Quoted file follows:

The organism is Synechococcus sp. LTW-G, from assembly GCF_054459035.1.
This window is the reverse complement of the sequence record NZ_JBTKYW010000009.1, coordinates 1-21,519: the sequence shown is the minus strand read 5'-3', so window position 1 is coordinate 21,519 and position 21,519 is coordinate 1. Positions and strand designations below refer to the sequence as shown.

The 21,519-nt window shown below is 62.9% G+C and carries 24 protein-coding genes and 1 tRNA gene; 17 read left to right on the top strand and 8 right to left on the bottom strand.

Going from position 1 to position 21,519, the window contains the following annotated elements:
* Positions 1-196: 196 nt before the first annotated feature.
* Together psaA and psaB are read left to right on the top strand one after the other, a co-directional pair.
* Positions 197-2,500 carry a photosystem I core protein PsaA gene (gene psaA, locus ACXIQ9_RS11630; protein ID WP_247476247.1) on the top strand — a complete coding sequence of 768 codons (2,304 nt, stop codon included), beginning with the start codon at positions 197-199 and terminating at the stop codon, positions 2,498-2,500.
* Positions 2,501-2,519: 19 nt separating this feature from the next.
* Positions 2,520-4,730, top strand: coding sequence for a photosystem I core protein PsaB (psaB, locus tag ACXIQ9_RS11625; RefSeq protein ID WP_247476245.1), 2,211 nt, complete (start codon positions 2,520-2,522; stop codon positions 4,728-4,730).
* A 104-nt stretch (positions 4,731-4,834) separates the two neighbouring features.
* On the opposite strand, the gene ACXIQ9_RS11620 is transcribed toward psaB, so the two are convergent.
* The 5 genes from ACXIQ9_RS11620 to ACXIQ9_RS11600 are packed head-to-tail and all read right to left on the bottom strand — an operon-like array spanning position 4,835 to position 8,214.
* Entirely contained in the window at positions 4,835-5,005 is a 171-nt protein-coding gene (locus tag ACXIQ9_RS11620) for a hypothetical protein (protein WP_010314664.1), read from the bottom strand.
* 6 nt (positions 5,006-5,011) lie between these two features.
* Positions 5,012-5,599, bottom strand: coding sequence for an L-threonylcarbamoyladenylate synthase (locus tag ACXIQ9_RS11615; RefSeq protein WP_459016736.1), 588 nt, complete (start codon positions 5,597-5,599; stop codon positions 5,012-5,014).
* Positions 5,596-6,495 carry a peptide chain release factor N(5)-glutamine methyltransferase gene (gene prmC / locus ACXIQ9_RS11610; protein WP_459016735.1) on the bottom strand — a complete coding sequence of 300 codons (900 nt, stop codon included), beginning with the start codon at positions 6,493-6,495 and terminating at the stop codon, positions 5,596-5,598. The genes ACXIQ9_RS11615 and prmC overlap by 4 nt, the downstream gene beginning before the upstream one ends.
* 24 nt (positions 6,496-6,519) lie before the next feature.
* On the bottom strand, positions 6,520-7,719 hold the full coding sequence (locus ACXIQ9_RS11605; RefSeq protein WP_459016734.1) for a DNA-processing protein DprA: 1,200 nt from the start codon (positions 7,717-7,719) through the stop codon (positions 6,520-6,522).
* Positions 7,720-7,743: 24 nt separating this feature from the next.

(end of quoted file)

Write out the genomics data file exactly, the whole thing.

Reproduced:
The organism is Synechococcus sp. LTW-G, from assembly GCF_054459035.1.
This window is the reverse complement of the sequence record NZ_JBTKYW010000009.1, coordinates 1-21,519: the sequence shown is the minus strand read 5'-3', so window position 1 is coordinate 21,519 and position 21,519 is coordinate 1. Positions and strand designations below refer to the sequence as shown.

The 21,519-nt window shown below is 62.9% G+C and carries 24 protein-coding genes and 1 tRNA gene; 17 read left to right on the top strand and 8 right to left on the bottom strand.

Going from position 1 to position 21,519, the window contains the following annotated elements:
* Positions 1-196: 196 nt before the first annotated feature.
* Together psaA and psaB are read left to right on the top strand one after the other, a co-directional pair.
* Positions 197-2,500 carry a photosystem I core protein PsaA gene (gene psaA, locus ACXIQ9_RS11630; protein ID WP_247476247.1) on the top strand — a complete coding sequence of 768 codons (2,304 nt, stop codon included), beginning with the start codon at positions 197-199 and terminating at the stop codon, positions 2,498-2,500.
* Positions 2,501-2,519: 19 nt separating this feature from the next.
* Positions 2,520-4,730, top strand: coding sequence for a photosystem I core protein PsaB (psaB, locus tag ACXIQ9_RS11625; RefSeq protein ID WP_247476245.1), 2,211 nt, complete (start codon positions 2,520-2,522; stop codon positions 4,728-4,730).
* A 104-nt stretch (positions 4,731-4,834) separates the two neighbouring features.
* On the opposite strand, the gene ACXIQ9_RS11620 is transcribed toward psaB, so the two are convergent.
* The 5 genes from ACXIQ9_RS11620 to ACXIQ9_RS11600 are packed head-to-tail and all read right to left on the bottom strand — an operon-like array spanning position 4,835 to position 8,214.
* Entirely contained in the window at positions 4,835-5,005 is a 171-nt protein-coding gene (locus tag ACXIQ9_RS11620) for a hypothetical protein (protein WP_010314664.1), read from the bottom strand.
* 6 nt (positions 5,006-5,011) lie between these two features.
* Positions 5,012-5,599, bottom strand: coding sequence for an L-threonylcarbamoyladenylate synthase (locus tag ACXIQ9_RS11615; RefSeq protein WP_459016736.1), 588 nt, complete (start codon positions 5,597-5,599; stop codon positions 5,012-5,014).
* Positions 5,596-6,495 carry a peptide chain release factor N(5)-glutamine methyltransferase gene (gene prmC / locus ACXIQ9_RS11610; protein WP_459016735.1) on the bottom strand — a complete coding sequence of 300 codons (900 nt, stop codon included), beginning with the start codon at positions 6,493-6,495 and terminating at the stop codon, positions 5,596-5,598. The genes ACXIQ9_RS11615 and prmC overlap by 4 nt, the downstream gene beginning before the upstream one ends.
* 24 nt (positions 6,496-6,519) lie before the next feature.
* On the bottom strand, positions 6,520-7,719 hold the full coding sequence (locus ACXIQ9_RS11605; RefSeq protein WP_459016734.1) for a DNA-processing protein DprA: 1,200 nt from the start codon (positions 7,717-7,719) through the stop codon (positions 6,520-6,522).
* Positions 7,720-7,743: 24 nt separating this feature from the next.